Due to the relentless and repeated videos of a select few tragic police arrests and shootings over the past year – cherry-picked from among millions of peaceful encounters by police officers with citizens of all races and ethnic groups – the national media has helped engender in some a spirit of violent and now murderous hatred against the men and women in blue, who risk their lives each day protecting our persons and property. FBI statistics show five officers were killed last year in unprovoked attacks but already in 2020, there have been eight officers killed in ambushes.
Saturday night, two Los Angeles sheriff deputies were ambushed with gunfire as they sat in their patrol car, and then protestors blocked the entrance to the hospital where the two were being treated, saying, “We hope they die.” One victim of the Compton shooting was a 31-year-old mother, the other a 24-year old man, both relatively new to the force. It is no wonder police across the country are taking early retirement under threat of defunding and widespread disrespect, if not murderous attack, from people they attempt to serve. All politicians should speak out about this.
We have seen mass murders of multiple police officers several times in the past decade, partly traced to media coverage of a single event of police overreach in one arrest with edited video footage sometimes showing only part of the story. This continual reporting bias by some in the media is cultural poison. No profession, be it law enforcement or media, should be judged as a whole by the worst actions or mistakes of a few of its members. There are hundreds of thousands of good police officers in the country, who have done their best to protect the rights and lives of everyone they meet.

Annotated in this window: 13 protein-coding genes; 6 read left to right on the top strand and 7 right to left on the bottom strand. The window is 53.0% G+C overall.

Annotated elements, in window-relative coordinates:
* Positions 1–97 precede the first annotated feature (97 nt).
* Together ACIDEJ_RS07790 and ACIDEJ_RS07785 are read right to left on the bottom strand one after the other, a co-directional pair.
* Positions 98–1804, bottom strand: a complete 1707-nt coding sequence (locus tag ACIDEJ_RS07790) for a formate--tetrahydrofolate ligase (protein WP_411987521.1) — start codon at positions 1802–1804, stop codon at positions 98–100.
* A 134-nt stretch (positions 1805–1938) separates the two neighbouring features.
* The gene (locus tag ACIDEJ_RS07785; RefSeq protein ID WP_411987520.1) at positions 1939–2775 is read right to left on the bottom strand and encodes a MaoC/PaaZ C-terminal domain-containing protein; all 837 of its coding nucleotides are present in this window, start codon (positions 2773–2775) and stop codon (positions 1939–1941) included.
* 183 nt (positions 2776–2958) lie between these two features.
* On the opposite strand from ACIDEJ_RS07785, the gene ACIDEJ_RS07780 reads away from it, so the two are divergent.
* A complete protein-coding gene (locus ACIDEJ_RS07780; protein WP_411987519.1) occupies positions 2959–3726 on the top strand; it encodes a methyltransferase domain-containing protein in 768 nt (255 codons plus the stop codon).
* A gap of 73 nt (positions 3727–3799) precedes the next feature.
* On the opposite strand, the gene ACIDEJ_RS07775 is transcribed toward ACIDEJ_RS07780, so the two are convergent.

Please endeavor to show more positive and even heroic actions by law enforcement to provide more balance in the news made available to the public. I advise those with a sincere interest in reform to help with their local chapter of Crime Stoppers. I am on the Board of Crime Stoppers in Harden & Jefferson counties in Texas, where community outreach is ongoing.
There is so much good being done between the police and the communities they serve. Yes, there is always room for constructive reform and improvements on both sides. I call for balanced national media coverage – more in line with local media – that would include reporting on more of the positive side of police service in our inner-city communities. Call Crime Stoppers and conduct proper research to get the “rest of the story” as Paul Harvey would say.